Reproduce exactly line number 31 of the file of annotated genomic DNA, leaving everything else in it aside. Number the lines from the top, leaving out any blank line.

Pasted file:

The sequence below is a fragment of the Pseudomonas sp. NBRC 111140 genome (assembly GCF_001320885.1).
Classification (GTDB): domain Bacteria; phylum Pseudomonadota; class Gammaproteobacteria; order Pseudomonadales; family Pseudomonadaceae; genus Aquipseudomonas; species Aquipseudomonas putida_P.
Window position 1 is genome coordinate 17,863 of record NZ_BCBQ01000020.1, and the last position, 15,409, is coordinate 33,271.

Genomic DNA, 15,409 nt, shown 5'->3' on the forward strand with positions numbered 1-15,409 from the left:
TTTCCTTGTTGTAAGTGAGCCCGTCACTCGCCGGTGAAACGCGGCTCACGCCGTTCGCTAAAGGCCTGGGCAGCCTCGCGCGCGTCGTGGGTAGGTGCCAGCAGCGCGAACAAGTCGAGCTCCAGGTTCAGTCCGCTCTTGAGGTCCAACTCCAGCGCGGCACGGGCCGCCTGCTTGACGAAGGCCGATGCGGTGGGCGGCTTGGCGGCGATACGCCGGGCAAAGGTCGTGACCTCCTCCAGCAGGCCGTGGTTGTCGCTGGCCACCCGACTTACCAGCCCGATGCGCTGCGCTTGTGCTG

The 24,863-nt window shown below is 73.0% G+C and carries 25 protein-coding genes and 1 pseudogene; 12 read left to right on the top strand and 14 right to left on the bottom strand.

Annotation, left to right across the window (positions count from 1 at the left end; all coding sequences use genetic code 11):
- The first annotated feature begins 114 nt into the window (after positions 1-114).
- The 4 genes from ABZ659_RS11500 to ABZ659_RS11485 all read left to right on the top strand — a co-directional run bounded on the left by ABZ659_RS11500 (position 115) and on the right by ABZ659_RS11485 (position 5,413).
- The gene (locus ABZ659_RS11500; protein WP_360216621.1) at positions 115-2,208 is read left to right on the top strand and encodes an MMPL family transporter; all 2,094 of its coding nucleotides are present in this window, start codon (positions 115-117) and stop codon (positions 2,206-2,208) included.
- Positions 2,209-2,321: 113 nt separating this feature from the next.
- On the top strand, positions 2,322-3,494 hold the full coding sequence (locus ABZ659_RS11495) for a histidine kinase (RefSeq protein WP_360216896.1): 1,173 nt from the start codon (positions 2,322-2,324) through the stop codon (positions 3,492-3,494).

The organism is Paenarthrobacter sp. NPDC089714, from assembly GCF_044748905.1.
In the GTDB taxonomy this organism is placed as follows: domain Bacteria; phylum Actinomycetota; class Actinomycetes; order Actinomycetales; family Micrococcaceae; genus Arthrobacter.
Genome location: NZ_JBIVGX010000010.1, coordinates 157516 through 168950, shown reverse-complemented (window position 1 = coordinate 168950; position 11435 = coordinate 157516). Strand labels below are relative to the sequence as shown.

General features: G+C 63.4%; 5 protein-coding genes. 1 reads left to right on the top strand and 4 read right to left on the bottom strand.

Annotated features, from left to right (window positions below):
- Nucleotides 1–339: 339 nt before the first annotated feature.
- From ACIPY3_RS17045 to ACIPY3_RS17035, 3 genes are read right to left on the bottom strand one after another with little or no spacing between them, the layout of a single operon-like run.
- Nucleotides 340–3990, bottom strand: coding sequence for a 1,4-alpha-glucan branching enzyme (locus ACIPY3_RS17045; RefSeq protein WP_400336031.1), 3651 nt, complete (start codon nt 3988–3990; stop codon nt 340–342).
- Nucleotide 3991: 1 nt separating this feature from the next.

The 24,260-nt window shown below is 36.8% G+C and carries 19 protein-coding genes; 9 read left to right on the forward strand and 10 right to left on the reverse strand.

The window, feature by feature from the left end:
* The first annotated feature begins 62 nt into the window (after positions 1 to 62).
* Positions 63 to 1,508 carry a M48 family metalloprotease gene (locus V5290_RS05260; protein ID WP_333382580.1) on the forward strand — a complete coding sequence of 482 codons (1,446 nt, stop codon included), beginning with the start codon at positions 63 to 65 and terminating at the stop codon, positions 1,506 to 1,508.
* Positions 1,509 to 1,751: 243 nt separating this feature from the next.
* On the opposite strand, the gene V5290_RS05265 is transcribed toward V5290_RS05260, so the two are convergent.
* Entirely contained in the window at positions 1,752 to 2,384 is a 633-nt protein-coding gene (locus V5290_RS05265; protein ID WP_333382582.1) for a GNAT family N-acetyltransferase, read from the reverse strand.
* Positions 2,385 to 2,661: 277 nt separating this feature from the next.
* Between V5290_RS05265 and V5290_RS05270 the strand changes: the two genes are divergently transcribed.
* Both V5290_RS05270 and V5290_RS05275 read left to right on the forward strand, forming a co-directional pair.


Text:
* Both V5290_RS05270 and V5290_RS05275 read left to right on the forward strand, forming a co-directional pair.